Courts started applying Hazelwood at the college level almost immediately. Within a year of the Supreme Court's decision, the Eleventh Circuit used Hazelwood to dismiss a First Amendment claim against the University of Alabama by student government candidates who thought the university was excessively regulating campaign speech.
The legal community didn't really sit up and take notice until 2005, when the Seventh Circuit in Chicago decided the Hosty v. Carter case, a case involving censorship of a college newspaper in Illinois. That case was really a wake-up call for the First Amendment community, because you had an especially influential court of appeals say that, depending on how a college newspaper is structured, its journalists might have no greater rights than 15-year-olds, even though essentially all of the speakers and all of the readers are adults.
If you read Hazelwood carefully, it's a very limited case. It's a case about the use of a vehicle for communication that the government pays for and supervises, like a newspaper or a yearbook. But the lower courts have exploded the Hazelwood doctrine from a doctrine about control over the use of government property into a doctrine about control over students as people.
As a result, you have decisions like the ruling last year from the Sixth Circuit in Ward v. Polite that the Hazelwood level of protection applies even where the speech is a private one-on-one conversation between a 31-year-old graduate student objecting to her college's curriculum and her faculty adviser.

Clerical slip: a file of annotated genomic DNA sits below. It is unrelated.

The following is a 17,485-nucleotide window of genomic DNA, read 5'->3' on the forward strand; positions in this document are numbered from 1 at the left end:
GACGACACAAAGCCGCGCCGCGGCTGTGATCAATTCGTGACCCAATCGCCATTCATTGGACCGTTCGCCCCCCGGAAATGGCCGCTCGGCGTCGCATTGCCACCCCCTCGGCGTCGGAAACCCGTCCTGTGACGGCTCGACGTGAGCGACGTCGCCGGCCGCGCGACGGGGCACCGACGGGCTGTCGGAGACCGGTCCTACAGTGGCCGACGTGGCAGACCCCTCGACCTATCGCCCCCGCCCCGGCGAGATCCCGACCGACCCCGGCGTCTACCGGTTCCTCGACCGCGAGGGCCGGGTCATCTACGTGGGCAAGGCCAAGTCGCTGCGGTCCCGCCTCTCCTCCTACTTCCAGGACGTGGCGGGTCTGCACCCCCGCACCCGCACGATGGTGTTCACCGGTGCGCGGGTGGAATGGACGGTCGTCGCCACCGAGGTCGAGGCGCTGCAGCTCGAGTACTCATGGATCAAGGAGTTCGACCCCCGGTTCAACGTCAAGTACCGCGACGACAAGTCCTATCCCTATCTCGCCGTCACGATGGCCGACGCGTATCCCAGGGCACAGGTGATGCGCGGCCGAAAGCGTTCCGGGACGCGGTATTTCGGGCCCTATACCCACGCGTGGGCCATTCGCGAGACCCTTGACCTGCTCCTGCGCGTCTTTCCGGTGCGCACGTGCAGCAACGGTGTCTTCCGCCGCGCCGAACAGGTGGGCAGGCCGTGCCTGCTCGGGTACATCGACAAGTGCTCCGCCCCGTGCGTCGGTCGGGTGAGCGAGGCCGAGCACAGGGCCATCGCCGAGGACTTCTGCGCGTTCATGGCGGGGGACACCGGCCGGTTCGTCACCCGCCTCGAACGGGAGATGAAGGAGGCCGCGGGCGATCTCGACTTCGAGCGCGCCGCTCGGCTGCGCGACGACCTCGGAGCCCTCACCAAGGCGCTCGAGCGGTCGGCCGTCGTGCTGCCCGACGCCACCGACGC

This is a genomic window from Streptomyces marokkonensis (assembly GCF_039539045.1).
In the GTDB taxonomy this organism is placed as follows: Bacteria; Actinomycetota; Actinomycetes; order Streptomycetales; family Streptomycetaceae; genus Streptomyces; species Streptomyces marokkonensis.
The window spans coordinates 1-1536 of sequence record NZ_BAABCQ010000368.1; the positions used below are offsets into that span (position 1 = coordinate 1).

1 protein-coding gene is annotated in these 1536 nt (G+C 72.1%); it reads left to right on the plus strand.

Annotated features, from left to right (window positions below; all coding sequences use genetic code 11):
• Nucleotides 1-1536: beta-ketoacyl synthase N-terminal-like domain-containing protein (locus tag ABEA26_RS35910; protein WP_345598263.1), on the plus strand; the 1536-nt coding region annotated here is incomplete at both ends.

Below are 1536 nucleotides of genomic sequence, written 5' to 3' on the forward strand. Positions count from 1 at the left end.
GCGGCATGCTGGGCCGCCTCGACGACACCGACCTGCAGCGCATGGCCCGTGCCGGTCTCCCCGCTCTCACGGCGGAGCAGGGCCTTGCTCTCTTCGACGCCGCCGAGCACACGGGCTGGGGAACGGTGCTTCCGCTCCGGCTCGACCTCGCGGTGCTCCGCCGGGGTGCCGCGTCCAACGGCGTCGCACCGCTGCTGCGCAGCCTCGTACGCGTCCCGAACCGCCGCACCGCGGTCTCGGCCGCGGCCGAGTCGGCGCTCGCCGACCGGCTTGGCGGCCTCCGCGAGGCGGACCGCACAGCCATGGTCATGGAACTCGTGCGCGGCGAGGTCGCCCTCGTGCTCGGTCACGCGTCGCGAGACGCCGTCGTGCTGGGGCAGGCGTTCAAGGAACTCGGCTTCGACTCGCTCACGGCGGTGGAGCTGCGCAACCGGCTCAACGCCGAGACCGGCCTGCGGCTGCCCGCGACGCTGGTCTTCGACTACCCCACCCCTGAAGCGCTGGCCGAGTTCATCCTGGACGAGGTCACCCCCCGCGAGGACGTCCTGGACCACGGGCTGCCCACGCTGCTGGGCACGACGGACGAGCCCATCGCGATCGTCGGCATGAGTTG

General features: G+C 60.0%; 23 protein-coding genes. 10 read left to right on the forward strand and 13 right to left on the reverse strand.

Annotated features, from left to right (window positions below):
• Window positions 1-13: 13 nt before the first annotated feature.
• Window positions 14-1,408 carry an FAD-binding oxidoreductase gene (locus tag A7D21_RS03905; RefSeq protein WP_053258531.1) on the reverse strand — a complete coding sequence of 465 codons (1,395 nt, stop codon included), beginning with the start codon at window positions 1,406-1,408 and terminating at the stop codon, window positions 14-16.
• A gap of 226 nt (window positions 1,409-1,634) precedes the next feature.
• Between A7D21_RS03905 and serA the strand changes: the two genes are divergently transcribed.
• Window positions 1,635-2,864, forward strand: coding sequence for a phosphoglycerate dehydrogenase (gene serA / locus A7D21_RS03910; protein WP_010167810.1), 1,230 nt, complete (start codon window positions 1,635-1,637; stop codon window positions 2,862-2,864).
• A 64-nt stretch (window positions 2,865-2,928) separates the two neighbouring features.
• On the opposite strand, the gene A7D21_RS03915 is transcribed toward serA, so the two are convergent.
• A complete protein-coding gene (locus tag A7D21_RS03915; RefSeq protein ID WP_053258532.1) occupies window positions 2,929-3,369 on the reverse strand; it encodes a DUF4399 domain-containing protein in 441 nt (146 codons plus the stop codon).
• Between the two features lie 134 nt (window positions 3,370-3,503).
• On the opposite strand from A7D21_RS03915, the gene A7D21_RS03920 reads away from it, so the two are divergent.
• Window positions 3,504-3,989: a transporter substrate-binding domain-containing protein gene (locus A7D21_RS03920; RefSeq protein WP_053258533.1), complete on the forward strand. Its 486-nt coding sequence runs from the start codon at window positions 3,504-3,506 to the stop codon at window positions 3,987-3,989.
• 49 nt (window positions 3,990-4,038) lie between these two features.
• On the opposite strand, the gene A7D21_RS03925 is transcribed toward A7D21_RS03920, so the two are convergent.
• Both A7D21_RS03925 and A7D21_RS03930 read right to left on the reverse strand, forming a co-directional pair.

A number of courts are now saying that Hazelwood applies to the educational "context" or the educational "setting" and not to the use of educational property, and those are very different things. If I go home on Saturday and write a blog about my experiences at college, I'm very clearly not using the college's property and Hazelwood should never enter the discussionbut you might see colleges argue (and in fact we saw the University of Minnesota try this very argument, unsuccessfully, in a case last year) that speech about the college is part of the educational "setting" or educational "context."
If that becomes accepted doctrine, then you can kiss the First Amendment goodbye at colleges, and you can kiss journalism goodbye along with it.
It's ironic and disturbing that we're seeing this drift toward less freedom of expression and more government regulatory authority at colleges at exactly the time that college and even high school journalists are being asked to step up and assume the front-line news-gathering responsibilities that salaried professionals used to fulfill.
You've got more and more ventures going on in places like Macon, Georgia, where the college journalism program is now providing the backbone of the staff for what was once a large metropolitan daily newspaper. Those students are being asked to produce professional-caliber journalism on which the entire community can depend to stay informed, but to do it without any assurance that they are safe from retaliation if someone in their institution dislikes what they wrote.
We should be moving urgently toward greater and greater protection for college journalists, and instead we are eroding their rights, to the detriment of everyone in the audience who relies on them for news.
More broadly, do you see the Supreme Court limiting Hazelwood or even reversing it, given that students are exposed to a vast range of expression nowadays that make the articles in Hazelwood seem tame?